On the morning of Saturday, Sept. 1, students in search of furniture and other household items flocked to Waste Not, an annual used home-goods sale sponsored by the Office of Sustainability. All of the sale’s proceeds of are donated to charitable causes.
This year, Waste Not was organized by three sustainability interns: Katie Shewfelt ’20, Daniel Osofsky ’20, and Emma Rose Borzekowski ’19 along with Sustainability Director Jen Kleindienst. This is the first year that students worked at Waste Not on a volunteer basis, whereas in past years students have been paid to operate and manage the event. Although this transition likely deterred students on work-study from coming to campus early to work the tag sale, it also enabled the office of sustainability to cut costs and in turn donate a larger percentage of its proceeds to charity.
“Last year, we donated $4,000 to Amazing Grace and Prudence Crandall Domestic Violence Shelter here in Middletown, financial aid, and United for Puerto Rico,” Shewfelt wrote in an email to The Argus. “We’re not sure yet which organizations we’ll donate to this year, but we’ll be sure to update the student body as soon as we know. This year is especially exciting because we’ve raised the most gross proceeds in Waste Not history, over $12,000!”
The sale was divided into two different locations, one at 44 Brainerd Avenue and one at 58 Fountain Avenue. The Brainerd location boasted a wide range of items from mini fridges to laundry baskets to nail polish. The Fountain sale contained larger pieces of furniture, including couches, futons, and love-seats. At the Fountain location, Waste Not volunteers let in 10 shoppers at a time, instructing them to go directly to their preferred piece of furniture and to take a seat. Once they were seated, they were instructed to raise their hand, indicating they were ready to pay.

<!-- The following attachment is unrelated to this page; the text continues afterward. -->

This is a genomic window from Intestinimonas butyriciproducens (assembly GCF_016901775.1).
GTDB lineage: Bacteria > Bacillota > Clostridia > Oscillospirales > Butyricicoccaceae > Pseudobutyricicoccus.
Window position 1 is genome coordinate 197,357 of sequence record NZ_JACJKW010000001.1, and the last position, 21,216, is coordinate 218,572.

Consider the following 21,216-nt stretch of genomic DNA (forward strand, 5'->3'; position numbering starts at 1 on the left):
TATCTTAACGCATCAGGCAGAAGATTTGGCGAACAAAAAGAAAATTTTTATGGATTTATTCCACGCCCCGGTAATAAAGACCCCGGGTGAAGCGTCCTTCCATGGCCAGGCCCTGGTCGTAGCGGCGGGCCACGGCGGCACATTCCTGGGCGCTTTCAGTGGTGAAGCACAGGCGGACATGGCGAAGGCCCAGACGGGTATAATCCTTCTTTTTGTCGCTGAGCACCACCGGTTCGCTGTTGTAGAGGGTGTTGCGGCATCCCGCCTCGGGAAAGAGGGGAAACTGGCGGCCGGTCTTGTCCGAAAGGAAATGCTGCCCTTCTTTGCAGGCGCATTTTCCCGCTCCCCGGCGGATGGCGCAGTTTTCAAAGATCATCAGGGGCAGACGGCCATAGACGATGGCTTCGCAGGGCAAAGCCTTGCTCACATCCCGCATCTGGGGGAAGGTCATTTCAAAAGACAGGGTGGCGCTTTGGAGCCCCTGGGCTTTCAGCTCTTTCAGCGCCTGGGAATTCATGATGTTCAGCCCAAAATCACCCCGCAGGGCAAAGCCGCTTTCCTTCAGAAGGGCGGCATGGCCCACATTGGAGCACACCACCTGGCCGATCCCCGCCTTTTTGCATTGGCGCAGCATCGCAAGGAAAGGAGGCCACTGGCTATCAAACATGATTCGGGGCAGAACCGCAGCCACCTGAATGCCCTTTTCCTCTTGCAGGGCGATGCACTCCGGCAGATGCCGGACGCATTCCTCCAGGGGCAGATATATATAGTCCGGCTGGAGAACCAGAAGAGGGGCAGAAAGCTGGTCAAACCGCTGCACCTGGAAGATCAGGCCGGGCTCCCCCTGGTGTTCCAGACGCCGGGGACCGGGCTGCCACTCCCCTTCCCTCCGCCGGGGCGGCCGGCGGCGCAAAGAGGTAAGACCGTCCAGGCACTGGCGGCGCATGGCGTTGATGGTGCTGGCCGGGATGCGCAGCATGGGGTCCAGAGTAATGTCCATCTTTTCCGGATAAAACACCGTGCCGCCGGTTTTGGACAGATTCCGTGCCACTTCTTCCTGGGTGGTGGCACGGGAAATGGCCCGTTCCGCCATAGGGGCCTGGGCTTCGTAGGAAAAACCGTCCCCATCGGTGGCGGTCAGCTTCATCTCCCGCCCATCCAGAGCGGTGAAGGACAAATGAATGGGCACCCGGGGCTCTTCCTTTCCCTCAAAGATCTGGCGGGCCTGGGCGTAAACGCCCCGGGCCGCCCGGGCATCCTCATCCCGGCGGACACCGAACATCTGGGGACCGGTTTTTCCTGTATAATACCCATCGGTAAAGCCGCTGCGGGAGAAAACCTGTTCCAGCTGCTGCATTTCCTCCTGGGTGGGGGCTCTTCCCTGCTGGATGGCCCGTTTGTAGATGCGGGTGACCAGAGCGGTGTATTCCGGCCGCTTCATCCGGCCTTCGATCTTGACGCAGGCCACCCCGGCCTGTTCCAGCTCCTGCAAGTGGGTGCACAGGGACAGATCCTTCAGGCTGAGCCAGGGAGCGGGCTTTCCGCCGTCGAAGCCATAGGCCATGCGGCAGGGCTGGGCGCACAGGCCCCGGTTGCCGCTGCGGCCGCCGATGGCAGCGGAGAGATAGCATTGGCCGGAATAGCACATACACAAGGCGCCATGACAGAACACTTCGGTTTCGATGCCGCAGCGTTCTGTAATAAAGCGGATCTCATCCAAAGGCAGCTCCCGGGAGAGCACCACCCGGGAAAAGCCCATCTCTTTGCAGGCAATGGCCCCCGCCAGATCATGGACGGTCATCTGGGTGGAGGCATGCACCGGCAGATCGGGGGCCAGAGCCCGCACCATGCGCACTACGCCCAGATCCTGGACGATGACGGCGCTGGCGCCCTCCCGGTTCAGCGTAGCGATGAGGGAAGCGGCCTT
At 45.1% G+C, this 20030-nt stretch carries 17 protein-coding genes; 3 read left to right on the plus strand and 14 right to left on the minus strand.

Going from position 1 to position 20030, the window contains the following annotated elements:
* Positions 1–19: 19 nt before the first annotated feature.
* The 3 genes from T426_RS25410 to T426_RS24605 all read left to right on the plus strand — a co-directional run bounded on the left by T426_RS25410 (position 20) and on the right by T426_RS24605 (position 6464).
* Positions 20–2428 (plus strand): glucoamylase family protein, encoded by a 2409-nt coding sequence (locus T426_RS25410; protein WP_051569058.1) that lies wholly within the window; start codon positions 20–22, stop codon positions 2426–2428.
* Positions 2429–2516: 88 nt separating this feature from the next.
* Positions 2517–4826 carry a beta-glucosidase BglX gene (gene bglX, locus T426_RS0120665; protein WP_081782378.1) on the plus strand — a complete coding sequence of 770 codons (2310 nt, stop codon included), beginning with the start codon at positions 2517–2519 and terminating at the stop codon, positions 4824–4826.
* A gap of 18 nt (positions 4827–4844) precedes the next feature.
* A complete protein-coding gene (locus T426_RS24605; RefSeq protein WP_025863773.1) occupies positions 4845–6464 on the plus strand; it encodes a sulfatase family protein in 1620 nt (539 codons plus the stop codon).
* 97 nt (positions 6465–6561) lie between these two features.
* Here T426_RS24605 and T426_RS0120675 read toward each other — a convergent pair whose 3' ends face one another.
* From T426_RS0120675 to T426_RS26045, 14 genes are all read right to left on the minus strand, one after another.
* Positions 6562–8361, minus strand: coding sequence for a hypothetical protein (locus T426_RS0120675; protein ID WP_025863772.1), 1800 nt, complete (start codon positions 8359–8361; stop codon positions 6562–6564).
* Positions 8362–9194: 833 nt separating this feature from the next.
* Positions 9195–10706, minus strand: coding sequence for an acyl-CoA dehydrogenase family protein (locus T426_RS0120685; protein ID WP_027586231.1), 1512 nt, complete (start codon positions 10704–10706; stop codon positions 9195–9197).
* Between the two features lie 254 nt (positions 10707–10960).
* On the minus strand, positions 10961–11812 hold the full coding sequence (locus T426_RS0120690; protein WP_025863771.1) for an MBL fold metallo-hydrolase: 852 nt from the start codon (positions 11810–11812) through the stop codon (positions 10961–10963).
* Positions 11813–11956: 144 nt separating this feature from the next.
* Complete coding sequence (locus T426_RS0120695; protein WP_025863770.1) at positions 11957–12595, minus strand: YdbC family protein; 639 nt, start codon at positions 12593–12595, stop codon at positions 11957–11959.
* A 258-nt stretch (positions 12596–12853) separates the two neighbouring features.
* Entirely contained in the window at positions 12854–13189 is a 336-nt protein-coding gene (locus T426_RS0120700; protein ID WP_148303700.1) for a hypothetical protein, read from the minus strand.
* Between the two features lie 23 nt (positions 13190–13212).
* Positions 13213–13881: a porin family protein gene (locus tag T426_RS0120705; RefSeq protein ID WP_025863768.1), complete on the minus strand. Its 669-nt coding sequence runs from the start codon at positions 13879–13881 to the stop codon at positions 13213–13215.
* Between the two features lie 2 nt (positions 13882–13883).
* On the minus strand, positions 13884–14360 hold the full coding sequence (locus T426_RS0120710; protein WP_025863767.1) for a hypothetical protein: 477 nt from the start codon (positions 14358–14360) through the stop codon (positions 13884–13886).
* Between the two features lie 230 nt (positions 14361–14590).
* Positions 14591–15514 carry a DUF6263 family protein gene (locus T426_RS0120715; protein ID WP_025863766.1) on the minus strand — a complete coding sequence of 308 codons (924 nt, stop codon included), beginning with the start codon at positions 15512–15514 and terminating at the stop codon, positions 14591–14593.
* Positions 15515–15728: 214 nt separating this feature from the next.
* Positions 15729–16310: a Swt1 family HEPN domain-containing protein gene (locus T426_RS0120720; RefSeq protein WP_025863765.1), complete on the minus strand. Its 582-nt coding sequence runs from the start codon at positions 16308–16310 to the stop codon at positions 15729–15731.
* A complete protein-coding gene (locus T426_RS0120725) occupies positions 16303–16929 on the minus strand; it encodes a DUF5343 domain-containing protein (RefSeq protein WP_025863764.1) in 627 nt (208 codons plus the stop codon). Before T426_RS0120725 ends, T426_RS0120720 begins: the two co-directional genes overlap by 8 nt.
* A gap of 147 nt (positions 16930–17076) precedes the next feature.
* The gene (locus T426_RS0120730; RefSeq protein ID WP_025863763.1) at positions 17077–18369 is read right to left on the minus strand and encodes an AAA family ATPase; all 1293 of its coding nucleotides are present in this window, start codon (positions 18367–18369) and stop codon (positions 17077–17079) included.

Some eager students, desperate to find the perfect couch or chaise or recliner, arrived at the furniture sale at 8:30 a.m., an hour and a half before it actually began. Anik Bernstein ’20, who volunteered for Waste Not this past weekend, noted that this year’s sale was less chaotic than it has been in the past. In previous years, students have waited in line for hours to increase their chances of securing a nice couch, violently racing their peers and competitors to sit on their chosen piece furniture. This year, the Waste Not volunteers made it clear that they would not tolerate disorder—any pushing or shoving or aggressive maneuvering and the miscreant would immediately be asked to leave the sale. Thanks to the change, the sale ran without incident.
While Waste Not itself might be over this year, its impact lives on in houses all across campus. In the rug that ‘really ties the room together,’ in the shelves that squeeze perfectly into a high rise bedroom, in the spatula that flips pancakes with the perfect pizazz, one can see how Waste Not both encourages sustainability and serves the Wesleyan community.
“Waste Not contributes to the Wesleyan community on so many different levels—by reducing literal waste on campus, helping to prevent students from wasting their money on overpriced essential supplies, and promoting responsible consumption,” Shewfelt wrote. “Students get access to products they otherwise may not have, while knowing that every dollar they spend goes towards a good cause.”
Sasha Linden-Cohen can be reached at email@example.com.